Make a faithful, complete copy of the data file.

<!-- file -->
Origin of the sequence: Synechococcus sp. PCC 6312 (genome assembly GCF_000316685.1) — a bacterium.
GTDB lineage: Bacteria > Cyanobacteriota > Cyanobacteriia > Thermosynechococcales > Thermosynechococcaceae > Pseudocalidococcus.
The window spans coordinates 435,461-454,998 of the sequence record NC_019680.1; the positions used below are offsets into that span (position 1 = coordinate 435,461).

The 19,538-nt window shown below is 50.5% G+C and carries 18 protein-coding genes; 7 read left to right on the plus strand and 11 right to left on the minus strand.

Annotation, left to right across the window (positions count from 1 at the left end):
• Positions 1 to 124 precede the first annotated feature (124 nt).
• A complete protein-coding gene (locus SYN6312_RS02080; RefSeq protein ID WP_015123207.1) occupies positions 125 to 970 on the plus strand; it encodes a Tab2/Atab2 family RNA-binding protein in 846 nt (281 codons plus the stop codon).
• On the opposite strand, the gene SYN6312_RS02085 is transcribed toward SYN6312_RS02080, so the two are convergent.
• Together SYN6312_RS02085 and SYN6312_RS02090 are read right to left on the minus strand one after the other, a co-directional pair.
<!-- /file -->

Origin of the sequence: Synechococcus sp. PCC 6312 (genome assembly GCF_000316685.1) — a bacterium.
GTDB lineage: Bacteria > Cyanobacteriota > Cyanobacteriia > Thermosynechococcales > Thermosynechococcaceae > Pseudocalidococcus.
The window spans coordinates 435,461-454,998 of the sequence record NC_019680.1; the positions used below are offsets into that span (position 1 = coordinate 435,461).

The 19,538-nt window shown below is 50.5% G+C and carries 18 protein-coding genes; 7 read left to right on the plus strand and 11 right to left on the minus strand.

Annotation, left to right across the window (positions count from 1 at the left end):
• Positions 1 to 124 precede the first annotated feature (124 nt).
• A complete protein-coding gene (locus SYN6312_RS02080; RefSeq protein ID WP_015123207.1) occupies positions 125 to 970 on the plus strand; it encodes a Tab2/Atab2 family RNA-binding protein in 846 nt (281 codons plus the stop codon).
• On the opposite strand, the gene SYN6312_RS02085 is transcribed toward SYN6312_RS02080, so the two are convergent.
• Together SYN6312_RS02085 and SYN6312_RS02090 are read right to left on the minus strand one after the other, a co-directional pair.